7 Months into Marriage – The Good and the Bad

2012
09.17

Dear reader(s),

I felt like writing a post today. Recently all my Dreamhost WordPress blogs were hacked, including this one, and now we’re back online, so let’s write something to celebrate. (Ditch Dreamhost, by the way. Choose Hostgator instead. Way better customer service, and service overall.)

So, it’s been over 7 months of marriage. I thought I’d let you know what it’s like. What’s good, and what isn’t so good.

I think that being married is can be perfectly described as being in a long-term relationship, but with added responsibility. You now have to worry more about your partner’s well-being, as it’s directly correlated to your own.

In some ways, this is good. Companionship is important. Studies have shown that it keeps people alive longer. It’s good to feel that someone is there for you, will laugh at your lame jokes, will confide in you, feed you, dance with you, give you compliments, etc. It’s nice.

In some ways, it’s bad. Your added responsibility will face the backlash if anything ever goes wrong. I’ve felt the brunt of a bad day many times. I’ve felt resentment that her expectations sometimes seem too lofty for me. I’ve dealt with childish behavior and bursts of untamed anger.

But at the same time, we’re all flawed. She’s dealt with my bullshit too. Sometimes I’m a bit on the lazy side. She’ll come home and I’ll still be in my underwear, or I’ll completely forget something that she told me. It happens all the time. What results is a merry go round of her being pissed with me, and me being upset at her being pissed. Sounds pretty frustrating and dumb right? It is.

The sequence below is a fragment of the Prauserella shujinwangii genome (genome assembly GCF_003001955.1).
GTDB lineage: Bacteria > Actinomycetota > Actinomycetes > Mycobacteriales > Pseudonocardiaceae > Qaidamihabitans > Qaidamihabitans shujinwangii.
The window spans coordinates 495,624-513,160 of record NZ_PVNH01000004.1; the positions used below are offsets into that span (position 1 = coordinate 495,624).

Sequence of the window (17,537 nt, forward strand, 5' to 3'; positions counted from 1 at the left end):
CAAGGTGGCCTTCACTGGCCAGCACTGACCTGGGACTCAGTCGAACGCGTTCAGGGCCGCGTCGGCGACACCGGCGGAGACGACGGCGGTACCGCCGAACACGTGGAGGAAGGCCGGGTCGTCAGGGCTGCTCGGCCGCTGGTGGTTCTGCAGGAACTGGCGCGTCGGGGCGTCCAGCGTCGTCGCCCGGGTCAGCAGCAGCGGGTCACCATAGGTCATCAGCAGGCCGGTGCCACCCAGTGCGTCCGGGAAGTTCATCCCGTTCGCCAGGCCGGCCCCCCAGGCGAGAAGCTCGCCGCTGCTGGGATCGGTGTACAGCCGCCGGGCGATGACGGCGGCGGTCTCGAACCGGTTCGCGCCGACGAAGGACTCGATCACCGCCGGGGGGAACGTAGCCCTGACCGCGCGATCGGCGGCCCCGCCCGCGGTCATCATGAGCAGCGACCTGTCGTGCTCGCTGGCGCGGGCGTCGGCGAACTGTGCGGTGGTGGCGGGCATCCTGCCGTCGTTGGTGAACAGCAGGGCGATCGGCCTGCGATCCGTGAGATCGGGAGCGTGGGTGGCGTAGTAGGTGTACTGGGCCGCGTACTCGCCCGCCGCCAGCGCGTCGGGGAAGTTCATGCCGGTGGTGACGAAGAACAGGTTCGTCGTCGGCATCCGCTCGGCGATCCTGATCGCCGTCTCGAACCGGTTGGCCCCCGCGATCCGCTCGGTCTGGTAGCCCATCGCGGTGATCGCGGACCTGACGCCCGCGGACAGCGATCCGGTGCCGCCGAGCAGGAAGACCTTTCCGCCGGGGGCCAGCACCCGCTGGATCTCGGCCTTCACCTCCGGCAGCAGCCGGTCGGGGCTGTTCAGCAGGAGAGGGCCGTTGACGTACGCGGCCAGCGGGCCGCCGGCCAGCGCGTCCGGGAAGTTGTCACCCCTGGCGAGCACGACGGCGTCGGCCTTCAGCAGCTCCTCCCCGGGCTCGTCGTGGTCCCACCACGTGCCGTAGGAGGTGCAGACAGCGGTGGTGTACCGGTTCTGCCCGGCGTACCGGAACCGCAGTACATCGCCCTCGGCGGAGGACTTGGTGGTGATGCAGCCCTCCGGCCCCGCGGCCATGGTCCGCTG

Resentment is a dangerous thing though. It kills relationships. Instead of festering in a place of resentment I’ve learned to say what I need to say and remove myself from the heated situation. I don’t always remember to do so, and we definitely have our share of arguments because of it.

But she’s made some big personal strides lately. As an immigrant, it’s tough to find work, friends, etc. She’s working hard at that, and I admire her for it. I know I wouldn’t be peachy and happy in a country where I was away from friends, family, and didn’t speak the language perfectly. Sure I could deal with it short term, knowing I’d always have the chance to go home, but in her case, she’s locked into the idea of being with me here. That can’t be too easy on her.

My friend who married a girl from Costa Rica said the first 18 months are the most difficult. We’ll see how that compares to my experience.

 

 

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